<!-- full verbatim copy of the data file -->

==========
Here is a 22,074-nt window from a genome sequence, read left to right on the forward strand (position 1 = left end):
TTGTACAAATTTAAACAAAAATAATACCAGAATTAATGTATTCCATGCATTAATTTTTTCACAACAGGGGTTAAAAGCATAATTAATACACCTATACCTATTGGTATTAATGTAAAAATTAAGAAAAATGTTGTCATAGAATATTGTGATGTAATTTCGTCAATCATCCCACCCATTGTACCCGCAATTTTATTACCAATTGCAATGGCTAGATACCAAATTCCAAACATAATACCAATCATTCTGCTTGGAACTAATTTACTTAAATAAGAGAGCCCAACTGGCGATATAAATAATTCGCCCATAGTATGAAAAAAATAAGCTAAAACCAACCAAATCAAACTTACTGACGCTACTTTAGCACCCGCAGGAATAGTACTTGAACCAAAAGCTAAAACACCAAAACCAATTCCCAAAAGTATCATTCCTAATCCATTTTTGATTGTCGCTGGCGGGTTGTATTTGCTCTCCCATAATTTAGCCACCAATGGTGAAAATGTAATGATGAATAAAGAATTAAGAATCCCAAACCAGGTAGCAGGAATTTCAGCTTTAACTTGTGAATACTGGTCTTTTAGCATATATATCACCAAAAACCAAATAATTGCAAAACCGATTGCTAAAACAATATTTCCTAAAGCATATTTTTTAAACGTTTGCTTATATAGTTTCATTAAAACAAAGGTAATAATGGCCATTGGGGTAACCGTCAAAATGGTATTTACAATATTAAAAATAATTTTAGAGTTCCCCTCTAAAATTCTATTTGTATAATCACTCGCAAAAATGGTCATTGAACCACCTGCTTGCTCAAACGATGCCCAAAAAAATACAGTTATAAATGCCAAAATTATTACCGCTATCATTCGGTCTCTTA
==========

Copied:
Here is a 22,074-nt window from a genome sequence, read left to right on the forward strand (position 1 = left end):
TTGTACAAATTTAAACAAAAATAATACCAGAATTAATGTATTCCATGCATTAATTTTTTCACAACAGGGGTTAAAAGCATAATTAATACACCTATACCTATTGGTATTAATGTAAAAATTAAGAAAAATGTTGTCATAGAATATTGTGATGTAATTTCGTCAATCATCCCACCCATTGTACCCGCAATTTTATTACCAATTGCAATGGCTAGATACCAAATTCCAAACATAATACCAATCATTCTGCTTGGAACTAATTTACTTAAATAAGAGAGCCCAACTGGCGATATAAATAATTCGCCCATAGTATGAAAAAAATAAGCTAAAACCAACCAAATCAAACTTACTGACGCTACTTTAGCACCCGCAGGAATAGTACTTGAACCAAAAGCTAAAACACCAAAACCAATTCCCAAAAGTATCATTCCTAATCCATTTTTGATTGTCGCTGGCGGGTTGTATTTGCTCTCCCATAATTTAGCCACCAATGGTGAAAATGTAATGATGAATAAAGAATTAAGAATCCCAAACCAGGTAGCAGGAATTTCAGCTTTAACTTGTGAATACTGGTCTTTTAGCATATATATCACCAAAAACCAAATAATTGCAAAACCGATTGCTAAAACAATATTTCCTAAAGCATATTTTTTAAACGTTTGCTTATATAGTTTCATTAAAACAAAGGTAATAATGGCCATTGGGGTAACCGTCAAAATGGTATTTACAATATTAAAAATAATTTTAGAGTTCCCCTCTAAAATTCTATTTGTATAATCACTCGCAAAAATGGTCATTGAACCACCTGCTTGCTCAAACGATGCCCAAAAAAATACAGTTATAAATGCCAAAATTATTACCGCTATCATTCGGTCTCTTA